Why A $15 Minimum Wage Is A Bad Idea

The minimum wage in America is currently $7.25 per hour. It has been at that level since 2009. I believe the minimum wage is overdue for an increase. Democrats have argued consistently for many years that the minimum wage needs to be increased to $15 per hour. Yet that would more than double the minimum wage.

This would be very bad for the economy and cost millions of jobs, not just in my opinion but also the Department of Labor and the Bureau of Labor Statistics. The question is, why do liberals reject proposals to raise the minimum wage by something less than $15 per hour? Why not $9 or $10 per hour, which would be a big increase?

Yet liberals are consistently against any increase less than $15/hour. Democrats are reportedly already crafting legislation to make it happen, and President Biden apparently believes he has the political capital to push it through now that the Dems have control of the House, the Senate and the White House.

While most low-income Americans favor the jump to $15/hour, let’s consider why such a move would be bad for the economy and jobs.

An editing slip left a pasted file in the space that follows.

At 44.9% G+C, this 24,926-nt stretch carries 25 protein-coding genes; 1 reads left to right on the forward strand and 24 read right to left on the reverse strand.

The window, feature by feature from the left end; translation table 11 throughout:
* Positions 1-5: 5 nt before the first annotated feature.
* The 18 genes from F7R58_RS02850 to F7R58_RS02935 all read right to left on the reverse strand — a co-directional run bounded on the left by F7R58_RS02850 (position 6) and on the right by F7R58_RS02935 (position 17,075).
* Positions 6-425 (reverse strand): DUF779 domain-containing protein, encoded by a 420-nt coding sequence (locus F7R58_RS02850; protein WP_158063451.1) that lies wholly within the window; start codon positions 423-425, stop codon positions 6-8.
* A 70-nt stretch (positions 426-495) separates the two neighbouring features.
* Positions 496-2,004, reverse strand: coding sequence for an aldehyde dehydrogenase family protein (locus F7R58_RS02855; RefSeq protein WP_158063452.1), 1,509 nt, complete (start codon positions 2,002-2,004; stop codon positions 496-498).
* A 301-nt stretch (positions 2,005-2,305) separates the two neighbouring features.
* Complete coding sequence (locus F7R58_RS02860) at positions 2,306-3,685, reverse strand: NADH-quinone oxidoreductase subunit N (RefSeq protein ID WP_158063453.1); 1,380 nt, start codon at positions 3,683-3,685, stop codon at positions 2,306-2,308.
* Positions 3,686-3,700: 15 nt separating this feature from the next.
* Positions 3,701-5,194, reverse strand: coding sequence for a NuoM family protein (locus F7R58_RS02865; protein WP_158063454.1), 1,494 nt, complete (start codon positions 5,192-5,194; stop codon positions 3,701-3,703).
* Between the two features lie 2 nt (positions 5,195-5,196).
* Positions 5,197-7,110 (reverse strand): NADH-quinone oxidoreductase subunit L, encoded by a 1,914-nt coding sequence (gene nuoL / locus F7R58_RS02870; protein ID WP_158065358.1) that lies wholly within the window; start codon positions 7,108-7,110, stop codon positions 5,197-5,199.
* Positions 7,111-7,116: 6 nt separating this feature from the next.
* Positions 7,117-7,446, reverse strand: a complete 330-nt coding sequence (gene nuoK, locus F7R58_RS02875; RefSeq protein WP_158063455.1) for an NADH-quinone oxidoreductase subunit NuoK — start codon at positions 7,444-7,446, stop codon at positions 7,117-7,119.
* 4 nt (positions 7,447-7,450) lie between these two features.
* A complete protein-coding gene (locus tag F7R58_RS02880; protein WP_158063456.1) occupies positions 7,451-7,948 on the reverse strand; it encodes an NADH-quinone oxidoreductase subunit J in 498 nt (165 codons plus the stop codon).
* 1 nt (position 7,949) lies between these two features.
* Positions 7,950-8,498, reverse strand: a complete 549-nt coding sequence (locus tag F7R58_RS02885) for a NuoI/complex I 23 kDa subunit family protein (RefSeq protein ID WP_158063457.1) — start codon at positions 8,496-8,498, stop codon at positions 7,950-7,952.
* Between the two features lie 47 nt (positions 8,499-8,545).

On the one hand, the Congressional Budget Office estimates a $15 minimum wage would increase the income of about 7 million employees at the low end of the wage scale initially. But such a move would also immediately cost 1.3 million other low-end employees their jobs, according to the Labor Department.

The reasons for this are well understood. Prices in a free market are set by supply and demand. A commodity’s price is where supply and demand stand in equilibrium. If the government sets a price above the free-market price — such as a $15 minimum wage — supply will increase, but demand will drop. Thus, employers will seek other ways of meeting their needs, such as automation, a burgeoning field in today’s digital age – or more likely by cutting staff.

Many checkout lines in large supermarkets are already unmanned, for instance, and customers check themselves out via a computer screen. Double the federal minimum wage and all but a very few checkout lines across the retail space will be automated within another year or so.

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